One effect resulting in the lack of reasoned faith in the church can be seen in the high number of children who grow up and lose their faith. David Kinnaman says in his book You Lost Me that there is a forty-three percent or nearly eight million people who while they were active in the church in their teens do not participate in the church by their early thirties.[2] Now it should not be assumed that the entire cause for this is a lack of reasoned faith but it does play a large part. People are more and more unsure why they believe what they believe and if understanding is not present then the natural progression is to not believe it anymore. The world is becoming more and more post-Christian and with that, the old system of following your parent’s faith is diminishing.

One of the most effective ways that church leaders whether they be youth pastors, senior pastors or lay leaders can combat this is by becoming “dedicate[d] to the task of training believers to think theologically and biblically”[3] This is in no way a condemnation of any particular church, pastor, or group of churches but an overall encouragement that Christians do and will desire deep theological teaching. Instead of having youth groups that play games and hang out we should teach them the Scriptures and answer their hard questions. For adults not only should we be edifying them for the work of God on Sunday’s but instilling in them and understanding of Biblical truths that go beyond being a good spouse and neighbor.

Perhaps it is time to use the vast resources of technology to do virtual classes via email or web chats. Often times people must be pushed to ask the hard questions they have. Individuals can feel scared of asking such questions as is the whole Bible true, do we have proof Jesus rose from the dead, are the six days in Genesis six actual days, and so on. Non-Christians ask these questions often but more than a few believers are scared to push for such answers so we must be willing to give them chances to ask these questions. We must be willing to not only learn about what we believe but what others believed as well.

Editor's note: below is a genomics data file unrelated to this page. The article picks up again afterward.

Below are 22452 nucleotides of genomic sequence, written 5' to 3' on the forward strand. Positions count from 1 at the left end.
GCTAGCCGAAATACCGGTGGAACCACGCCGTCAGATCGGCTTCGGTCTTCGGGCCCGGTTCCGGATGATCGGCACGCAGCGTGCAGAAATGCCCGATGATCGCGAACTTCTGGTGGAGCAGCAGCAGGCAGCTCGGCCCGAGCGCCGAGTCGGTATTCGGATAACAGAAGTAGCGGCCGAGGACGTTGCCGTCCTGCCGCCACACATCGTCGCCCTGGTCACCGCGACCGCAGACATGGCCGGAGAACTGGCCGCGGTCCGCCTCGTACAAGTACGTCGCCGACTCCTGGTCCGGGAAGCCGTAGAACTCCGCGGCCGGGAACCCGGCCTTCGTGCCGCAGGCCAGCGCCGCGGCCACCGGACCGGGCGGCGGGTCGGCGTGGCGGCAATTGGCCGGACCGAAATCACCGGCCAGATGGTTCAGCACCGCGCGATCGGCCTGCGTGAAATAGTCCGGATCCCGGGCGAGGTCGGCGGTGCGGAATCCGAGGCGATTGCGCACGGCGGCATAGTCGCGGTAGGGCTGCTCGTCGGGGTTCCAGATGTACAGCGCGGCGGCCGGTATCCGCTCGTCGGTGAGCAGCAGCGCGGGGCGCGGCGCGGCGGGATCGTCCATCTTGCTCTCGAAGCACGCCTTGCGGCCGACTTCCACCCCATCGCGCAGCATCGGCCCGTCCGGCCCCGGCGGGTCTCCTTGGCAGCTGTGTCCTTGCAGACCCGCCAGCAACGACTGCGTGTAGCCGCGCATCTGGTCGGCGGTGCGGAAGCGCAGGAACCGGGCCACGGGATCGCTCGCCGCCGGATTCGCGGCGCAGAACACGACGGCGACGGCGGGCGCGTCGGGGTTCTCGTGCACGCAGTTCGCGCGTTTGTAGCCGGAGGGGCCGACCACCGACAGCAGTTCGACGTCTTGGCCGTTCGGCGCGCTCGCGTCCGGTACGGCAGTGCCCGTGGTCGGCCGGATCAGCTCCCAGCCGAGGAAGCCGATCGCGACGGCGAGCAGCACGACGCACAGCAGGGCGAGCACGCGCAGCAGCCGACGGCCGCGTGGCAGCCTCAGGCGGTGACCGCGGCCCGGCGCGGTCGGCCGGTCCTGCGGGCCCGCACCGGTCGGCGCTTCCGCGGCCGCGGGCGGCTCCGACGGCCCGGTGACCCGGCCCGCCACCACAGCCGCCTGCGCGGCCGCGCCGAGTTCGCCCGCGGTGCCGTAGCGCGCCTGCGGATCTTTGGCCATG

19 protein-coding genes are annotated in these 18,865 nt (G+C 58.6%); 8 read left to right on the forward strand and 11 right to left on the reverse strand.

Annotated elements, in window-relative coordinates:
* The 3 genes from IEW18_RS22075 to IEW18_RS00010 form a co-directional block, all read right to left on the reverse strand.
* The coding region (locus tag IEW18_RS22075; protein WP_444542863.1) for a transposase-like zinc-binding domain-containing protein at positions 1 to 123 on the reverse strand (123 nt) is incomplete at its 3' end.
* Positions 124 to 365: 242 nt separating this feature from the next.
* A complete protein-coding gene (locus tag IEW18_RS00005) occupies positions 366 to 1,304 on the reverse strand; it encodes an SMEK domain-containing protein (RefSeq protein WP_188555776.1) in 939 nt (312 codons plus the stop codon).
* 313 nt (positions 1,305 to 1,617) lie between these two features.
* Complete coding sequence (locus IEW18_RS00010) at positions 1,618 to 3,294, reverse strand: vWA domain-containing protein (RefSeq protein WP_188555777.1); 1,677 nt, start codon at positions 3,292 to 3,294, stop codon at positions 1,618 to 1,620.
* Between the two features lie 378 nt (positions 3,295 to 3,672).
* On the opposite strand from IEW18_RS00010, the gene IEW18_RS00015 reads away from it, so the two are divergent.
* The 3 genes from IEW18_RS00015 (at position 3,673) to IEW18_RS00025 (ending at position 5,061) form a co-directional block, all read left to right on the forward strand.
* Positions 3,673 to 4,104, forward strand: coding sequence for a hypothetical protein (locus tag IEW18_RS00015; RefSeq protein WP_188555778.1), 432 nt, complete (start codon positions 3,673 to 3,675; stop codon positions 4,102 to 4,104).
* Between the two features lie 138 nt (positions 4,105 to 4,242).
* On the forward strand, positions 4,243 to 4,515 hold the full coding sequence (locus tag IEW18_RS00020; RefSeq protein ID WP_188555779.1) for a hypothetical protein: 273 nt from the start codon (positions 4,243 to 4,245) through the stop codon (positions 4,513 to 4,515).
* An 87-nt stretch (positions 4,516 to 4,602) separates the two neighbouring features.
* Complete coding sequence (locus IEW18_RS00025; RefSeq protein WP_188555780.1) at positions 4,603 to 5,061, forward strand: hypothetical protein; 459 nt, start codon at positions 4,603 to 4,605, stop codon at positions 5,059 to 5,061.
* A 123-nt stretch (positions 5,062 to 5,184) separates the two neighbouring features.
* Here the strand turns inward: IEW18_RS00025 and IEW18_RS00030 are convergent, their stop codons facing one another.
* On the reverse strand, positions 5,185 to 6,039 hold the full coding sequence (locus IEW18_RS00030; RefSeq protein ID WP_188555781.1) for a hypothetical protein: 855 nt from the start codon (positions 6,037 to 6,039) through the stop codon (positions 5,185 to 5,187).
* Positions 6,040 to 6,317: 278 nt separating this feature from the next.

This will cause the pushing of an irrelevant gospel to almost disappear. The gospel as it is presented at times now is you need Jesus to make you better and happier. The problem arises when people feel just fine. They have no perceived need in their lives so the solution for a happier life is a non-necessity to them. They are quite happy where they are at, however, this approach is not the tradition that we see in the Bible. An important aspect of sharing the true Gospel is understanding the community you are in. Paul when speaking to the people in the Areopagus in Acts 17 not only shared the truth of God from Scripture but also from what they already thought to be true. He was able to bring in things they knew and show them how they already had some understanding of what he was saying.

Moreland suggests in his book that the more we grow intellectually in other areas the more we will understand the Bible. This will not only “enrich life and contribute to Bible study and spiritual formation” but in turn, it will give us understanding into the world God created.[4] If I want to properly share the Gospel with a Muslim then it serves me well to understand the Muslim position. By doing this I not only have a better knowledge in the truth of my faith but what they believe as well. I can then meet them where are at and in doing so I open doors.

The challenge before the church is great and task daunting but the rewards are greater. By better understanding our faith and how it is built upon reason we not only secure our own thinking but also find that the world around us changes as well. Expanding our knowledge should not be feared because while it is true that “knowledge by acquaintance is an important foundation” it must be remembered that we are commanded in the Bible to grow not only in grace but also the knowledge of our Lord Jesus Christ (2 Peter 3:18).[5]

[1] J.P. Moreland, Love God with all your mind 2nd ed, (NaviPress, 2012), 19; 24.

[2] David Kennaman, You Lost Me (Grand Rapids MI: Baker Books), 22.

[3] Moreland, 51

[4] Moreland, 93

[5] Moreland, 59